CHICAGO — Crown Point native Blake Lopez has a way with words.
From a young age, he had developed an interest in languages.
In elementary school, he delved into his first foreign language, Swedish, using the language learning app Duolingo.
Then, as a student at Mount Carmel High School, an all-boys Catholic school in Chicago’s Woodlawn neighborhood, he took his first class in Latin.
He was hooked — fascinated by the inner workings of languages, their histories and how they’ve developed over time.
“You can engage with 2,000 years of history straight up with a couple years of high school Latin, which I think is phenomenal,” Lopez said.
He came into Mount Carmel’s first-year honors Latin class with some prior knowledge; his dad spoke Latin. And he quickly expanded his learning outside of the classroom, joining the Mount Carmel Classics Club and the Mock Trial team.
Lopez excelled in his first two years of Latin classes offered at Mount Carmel, working both in and out of the classroom.
“Why wouldn’t I want to have more fun?” Lopez says of exercises other students see simply as required homework.
A perfect score
The junior has taken the National Latin Exam three years in a row, improving on his score each year from a silver medal as a sophomore to finishing just shy of a perfect score, missing just one of the exam’s 40 questions.
But, it’s not Lopez’s quick taking to Latin that’s earned him recognition in the Mount Carmel community.
This February, Lopez also took the National Greek Exam’s second-level Beginning Attic Greek exam, becoming one of six in the country to receive a perfect score.
Seven hundred high school students nationwide took the exam and, even more impressive, Lopez aced the test covering ancient Greek vocabulary, grammar and reading comprehension without ever taking a traditional Greek language class. The language is not offered at Mount Carmel.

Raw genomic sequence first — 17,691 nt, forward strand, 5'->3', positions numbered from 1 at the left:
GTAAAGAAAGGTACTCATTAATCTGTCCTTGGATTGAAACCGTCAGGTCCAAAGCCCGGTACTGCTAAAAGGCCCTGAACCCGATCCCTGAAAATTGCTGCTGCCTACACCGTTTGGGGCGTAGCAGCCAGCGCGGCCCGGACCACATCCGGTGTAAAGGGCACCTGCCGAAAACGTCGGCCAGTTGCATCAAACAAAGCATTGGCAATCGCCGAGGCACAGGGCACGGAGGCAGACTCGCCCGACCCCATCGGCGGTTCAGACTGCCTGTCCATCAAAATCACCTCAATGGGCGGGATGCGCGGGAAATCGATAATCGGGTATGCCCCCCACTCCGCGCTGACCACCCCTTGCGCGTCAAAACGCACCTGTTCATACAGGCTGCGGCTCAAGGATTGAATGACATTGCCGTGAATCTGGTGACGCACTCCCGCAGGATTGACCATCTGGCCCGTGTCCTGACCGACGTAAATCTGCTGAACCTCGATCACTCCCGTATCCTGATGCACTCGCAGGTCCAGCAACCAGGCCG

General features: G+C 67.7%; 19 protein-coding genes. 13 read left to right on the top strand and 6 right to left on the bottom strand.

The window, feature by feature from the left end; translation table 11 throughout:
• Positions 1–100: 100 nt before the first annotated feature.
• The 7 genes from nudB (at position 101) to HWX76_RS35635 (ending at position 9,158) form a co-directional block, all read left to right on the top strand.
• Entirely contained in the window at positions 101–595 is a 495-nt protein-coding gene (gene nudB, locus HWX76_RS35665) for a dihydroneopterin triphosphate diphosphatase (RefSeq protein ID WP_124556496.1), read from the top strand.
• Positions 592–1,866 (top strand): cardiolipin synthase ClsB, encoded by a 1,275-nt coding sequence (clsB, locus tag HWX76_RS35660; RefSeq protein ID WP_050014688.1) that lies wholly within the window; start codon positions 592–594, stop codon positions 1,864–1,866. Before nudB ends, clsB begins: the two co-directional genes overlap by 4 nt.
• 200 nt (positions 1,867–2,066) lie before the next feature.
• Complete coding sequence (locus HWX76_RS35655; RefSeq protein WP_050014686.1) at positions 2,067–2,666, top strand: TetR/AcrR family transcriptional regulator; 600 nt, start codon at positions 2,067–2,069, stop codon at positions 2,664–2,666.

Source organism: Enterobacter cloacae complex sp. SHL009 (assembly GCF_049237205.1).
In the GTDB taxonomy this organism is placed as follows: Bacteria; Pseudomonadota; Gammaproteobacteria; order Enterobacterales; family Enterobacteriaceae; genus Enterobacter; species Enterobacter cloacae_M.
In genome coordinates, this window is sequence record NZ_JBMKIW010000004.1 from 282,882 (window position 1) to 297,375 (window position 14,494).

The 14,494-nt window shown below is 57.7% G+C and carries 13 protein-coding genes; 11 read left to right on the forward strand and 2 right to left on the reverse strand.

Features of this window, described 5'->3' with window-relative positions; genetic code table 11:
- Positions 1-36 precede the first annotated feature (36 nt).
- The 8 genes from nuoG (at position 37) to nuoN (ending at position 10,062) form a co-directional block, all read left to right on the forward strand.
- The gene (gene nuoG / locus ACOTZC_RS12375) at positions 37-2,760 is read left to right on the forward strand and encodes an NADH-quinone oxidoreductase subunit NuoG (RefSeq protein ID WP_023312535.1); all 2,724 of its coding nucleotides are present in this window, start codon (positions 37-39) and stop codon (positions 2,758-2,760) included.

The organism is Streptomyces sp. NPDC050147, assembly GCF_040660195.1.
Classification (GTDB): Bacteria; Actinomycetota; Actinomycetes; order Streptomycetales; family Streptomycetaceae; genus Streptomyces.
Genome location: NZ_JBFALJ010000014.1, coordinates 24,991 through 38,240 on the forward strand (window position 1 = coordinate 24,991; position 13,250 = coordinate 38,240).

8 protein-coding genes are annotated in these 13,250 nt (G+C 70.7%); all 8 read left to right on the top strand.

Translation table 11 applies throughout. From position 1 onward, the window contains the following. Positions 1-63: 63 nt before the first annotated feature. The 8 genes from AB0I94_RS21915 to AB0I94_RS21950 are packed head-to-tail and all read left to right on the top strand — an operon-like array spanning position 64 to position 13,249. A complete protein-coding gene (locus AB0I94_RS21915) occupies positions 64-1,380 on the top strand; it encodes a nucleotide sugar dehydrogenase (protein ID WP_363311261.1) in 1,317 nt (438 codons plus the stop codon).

Lopez approached Mount Carmel world language department facilitator Jon Berry last year with the idea to study Greek after eyeing a couple college-level textbooks on a bookshelf in Berry’s classroom.
Berry, who also teaches Lopez’s third year Latin class and leads the Mock Trial team, has a doctorate in classics with a specialization in ancient Greek.
After consideration and a warning from Berry — “It’s really hard, are you aware of how difficult it is? Are you sure you want to do this?” — Lopez and the teacher struck up an independent study partnership.
Lopez agreed to practice Greek reading, grammar and translation exercises out of a beginner’s level textbook in the school study center during his rotating A Period class. At the end of the week, Lopez would turn over his work for Berry’s grading.
It wasn’t long before he needed a new book.
“He’s excellent; he’s definitely at the level of when I taught at the University of Chicago many years ago,” Berry said. “Where he is now is where the best of those kids were.”
Learning for fun
Lopez’s interest in language studies is intrinsic.
Speaking a language was only part of the allure. The 17-year-old studies texts and grammar during school. But in his free time, he expands into the history and evolution of language both in its spoken and written forms.
Lopez became engrossed with ancient literary texts and their translations. He quickly looked for new places to expand his knowledge, turning regularly to ancient texts and his own internet research. He recently, for class, completely a translation of a fifth-century Ambrosian hymn.
Simply put, language learning is Lopez’s idea of fun.
“It’s been very fulfilling to engage first hand with the history of my faith,” Lopez said.
Lopez said the his study of Greek and Latin has brought him strength in his Catholic faith through engaging in his own direct reading of religious texts whose translations have come to be debated in some academic and religious circles.
“While the first thing that might come to your mind when you think of ancient Greek might be Socrates, Plato and Aristotle, it’s also just as equally Matthew, Mark, Luke and John,” Lopez said. “Being able to read the New Testament in the original language has been incredible. It’s one of the most powerful experiences you can have.”
His ultimate goal is to expand on his love of academia and work toward the preservation of ancient languages like Greek or seldom-spoken Sumerian, a southern Mesopotamian language spoken during the third millennium B.C.
Lopez is keeping his options open as far as university prospects and fields of study. But he said he would like to continue working with classic texts through immersion and active language acquisition techniques.
“I would love to make an impact on the way Latin is learned in the classroom,” Lopez said. “I’m just a guy who’s into language.”